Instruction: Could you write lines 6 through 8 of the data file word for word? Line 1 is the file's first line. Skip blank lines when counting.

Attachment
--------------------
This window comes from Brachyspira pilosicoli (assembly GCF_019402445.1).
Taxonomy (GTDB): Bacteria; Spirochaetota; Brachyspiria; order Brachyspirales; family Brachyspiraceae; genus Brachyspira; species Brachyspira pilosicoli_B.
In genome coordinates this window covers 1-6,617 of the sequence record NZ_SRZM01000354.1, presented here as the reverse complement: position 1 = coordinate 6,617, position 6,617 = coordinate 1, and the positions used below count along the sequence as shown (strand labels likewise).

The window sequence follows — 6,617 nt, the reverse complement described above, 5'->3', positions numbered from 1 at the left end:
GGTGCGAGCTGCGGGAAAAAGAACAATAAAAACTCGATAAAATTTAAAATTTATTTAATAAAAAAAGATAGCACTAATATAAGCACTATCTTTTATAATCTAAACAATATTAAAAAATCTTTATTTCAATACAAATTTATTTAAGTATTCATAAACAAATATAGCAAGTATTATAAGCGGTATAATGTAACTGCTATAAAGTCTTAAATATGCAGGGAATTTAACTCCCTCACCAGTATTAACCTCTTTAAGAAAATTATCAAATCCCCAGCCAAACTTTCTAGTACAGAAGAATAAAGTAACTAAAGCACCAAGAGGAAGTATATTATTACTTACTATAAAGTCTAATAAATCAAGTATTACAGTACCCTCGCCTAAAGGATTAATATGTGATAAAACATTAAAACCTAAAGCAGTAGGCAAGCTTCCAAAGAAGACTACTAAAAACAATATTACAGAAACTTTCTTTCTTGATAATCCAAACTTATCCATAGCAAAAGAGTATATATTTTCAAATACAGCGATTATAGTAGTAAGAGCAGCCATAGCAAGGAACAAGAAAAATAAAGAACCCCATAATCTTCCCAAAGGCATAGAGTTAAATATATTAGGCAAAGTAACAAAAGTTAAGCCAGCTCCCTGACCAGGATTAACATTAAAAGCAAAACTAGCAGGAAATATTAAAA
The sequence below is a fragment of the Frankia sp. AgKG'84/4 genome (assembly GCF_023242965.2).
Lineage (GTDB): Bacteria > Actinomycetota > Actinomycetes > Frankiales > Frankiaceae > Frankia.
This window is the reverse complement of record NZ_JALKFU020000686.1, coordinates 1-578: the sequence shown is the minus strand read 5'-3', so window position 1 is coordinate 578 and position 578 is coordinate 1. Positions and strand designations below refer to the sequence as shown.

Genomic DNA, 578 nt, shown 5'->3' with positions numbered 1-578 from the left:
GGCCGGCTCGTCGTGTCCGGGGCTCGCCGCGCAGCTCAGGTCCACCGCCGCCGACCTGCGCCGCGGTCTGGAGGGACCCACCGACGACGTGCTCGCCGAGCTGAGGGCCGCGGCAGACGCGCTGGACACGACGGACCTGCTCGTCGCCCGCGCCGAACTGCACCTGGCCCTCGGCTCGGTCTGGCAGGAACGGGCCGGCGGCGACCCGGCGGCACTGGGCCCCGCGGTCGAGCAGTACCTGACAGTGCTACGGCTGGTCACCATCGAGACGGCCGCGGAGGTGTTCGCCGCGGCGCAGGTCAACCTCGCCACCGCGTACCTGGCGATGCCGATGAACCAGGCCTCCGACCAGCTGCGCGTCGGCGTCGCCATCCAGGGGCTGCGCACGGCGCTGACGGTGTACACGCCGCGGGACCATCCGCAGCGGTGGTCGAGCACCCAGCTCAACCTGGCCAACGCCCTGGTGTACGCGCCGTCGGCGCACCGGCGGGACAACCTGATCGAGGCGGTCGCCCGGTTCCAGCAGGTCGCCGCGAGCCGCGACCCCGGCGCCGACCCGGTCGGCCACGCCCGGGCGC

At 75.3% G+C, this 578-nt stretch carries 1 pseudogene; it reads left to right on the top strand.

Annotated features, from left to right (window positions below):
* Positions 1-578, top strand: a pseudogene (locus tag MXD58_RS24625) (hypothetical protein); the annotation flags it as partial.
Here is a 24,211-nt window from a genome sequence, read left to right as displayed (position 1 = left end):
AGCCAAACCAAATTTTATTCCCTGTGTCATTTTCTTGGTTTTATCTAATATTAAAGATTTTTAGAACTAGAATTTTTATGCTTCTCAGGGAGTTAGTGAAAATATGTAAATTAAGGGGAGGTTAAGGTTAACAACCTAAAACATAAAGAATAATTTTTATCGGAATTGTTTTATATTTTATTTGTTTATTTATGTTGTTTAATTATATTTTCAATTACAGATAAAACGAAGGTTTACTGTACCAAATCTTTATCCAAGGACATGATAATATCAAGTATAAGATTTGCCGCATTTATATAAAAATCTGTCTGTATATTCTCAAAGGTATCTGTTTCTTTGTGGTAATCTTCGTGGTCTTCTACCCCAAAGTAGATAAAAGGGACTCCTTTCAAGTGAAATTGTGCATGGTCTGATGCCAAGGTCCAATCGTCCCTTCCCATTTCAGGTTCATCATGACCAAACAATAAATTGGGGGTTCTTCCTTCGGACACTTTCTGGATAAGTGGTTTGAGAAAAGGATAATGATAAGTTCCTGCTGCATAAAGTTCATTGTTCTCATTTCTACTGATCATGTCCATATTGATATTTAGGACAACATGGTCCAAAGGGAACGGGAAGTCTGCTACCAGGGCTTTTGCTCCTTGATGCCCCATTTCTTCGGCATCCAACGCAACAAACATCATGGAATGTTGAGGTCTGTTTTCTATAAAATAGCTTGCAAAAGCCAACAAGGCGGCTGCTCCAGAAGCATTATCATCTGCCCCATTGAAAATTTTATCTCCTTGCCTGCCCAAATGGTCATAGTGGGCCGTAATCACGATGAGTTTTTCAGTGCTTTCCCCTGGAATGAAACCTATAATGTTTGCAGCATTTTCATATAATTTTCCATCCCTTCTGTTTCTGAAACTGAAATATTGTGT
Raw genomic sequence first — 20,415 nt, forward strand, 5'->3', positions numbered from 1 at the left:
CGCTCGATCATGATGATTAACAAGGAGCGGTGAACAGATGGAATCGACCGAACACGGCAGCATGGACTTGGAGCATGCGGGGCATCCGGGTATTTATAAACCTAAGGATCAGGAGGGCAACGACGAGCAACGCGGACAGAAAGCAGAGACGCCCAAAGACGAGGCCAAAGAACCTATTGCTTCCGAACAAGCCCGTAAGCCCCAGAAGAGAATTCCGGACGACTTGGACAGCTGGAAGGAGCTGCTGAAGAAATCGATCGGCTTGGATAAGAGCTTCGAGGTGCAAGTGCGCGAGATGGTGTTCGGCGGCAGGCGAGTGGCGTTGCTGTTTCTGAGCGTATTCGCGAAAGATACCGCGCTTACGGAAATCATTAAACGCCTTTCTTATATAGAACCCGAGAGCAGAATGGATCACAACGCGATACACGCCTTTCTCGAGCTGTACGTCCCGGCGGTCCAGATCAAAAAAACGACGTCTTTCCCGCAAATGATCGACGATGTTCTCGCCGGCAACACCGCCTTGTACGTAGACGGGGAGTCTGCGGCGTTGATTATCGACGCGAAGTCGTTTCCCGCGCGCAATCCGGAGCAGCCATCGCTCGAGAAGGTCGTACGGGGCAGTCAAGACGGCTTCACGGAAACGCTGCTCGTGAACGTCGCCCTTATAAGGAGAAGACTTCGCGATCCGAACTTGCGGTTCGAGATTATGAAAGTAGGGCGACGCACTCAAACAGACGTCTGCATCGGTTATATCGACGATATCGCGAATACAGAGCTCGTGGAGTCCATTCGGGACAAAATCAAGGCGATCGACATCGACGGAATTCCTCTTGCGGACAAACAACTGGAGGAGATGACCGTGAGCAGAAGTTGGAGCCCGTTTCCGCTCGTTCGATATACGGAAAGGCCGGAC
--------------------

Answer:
The sequence below is a fragment of the Frankia sp. AgKG'84/4 genome (assembly GCF_023242965.2).
Lineage (GTDB): Bacteria > Actinomycetota > Actinomycetes > Frankiales > Frankiaceae > Frankia.
This window is the reverse complement of record NZ_JALKFU020000686.1, coordinates 1-578: the sequence shown is the minus strand read 5'-3', so window position 1 is coordinate 578 and position 578 is coordinate 1. Positions and strand designations below refer to the sequence as shown.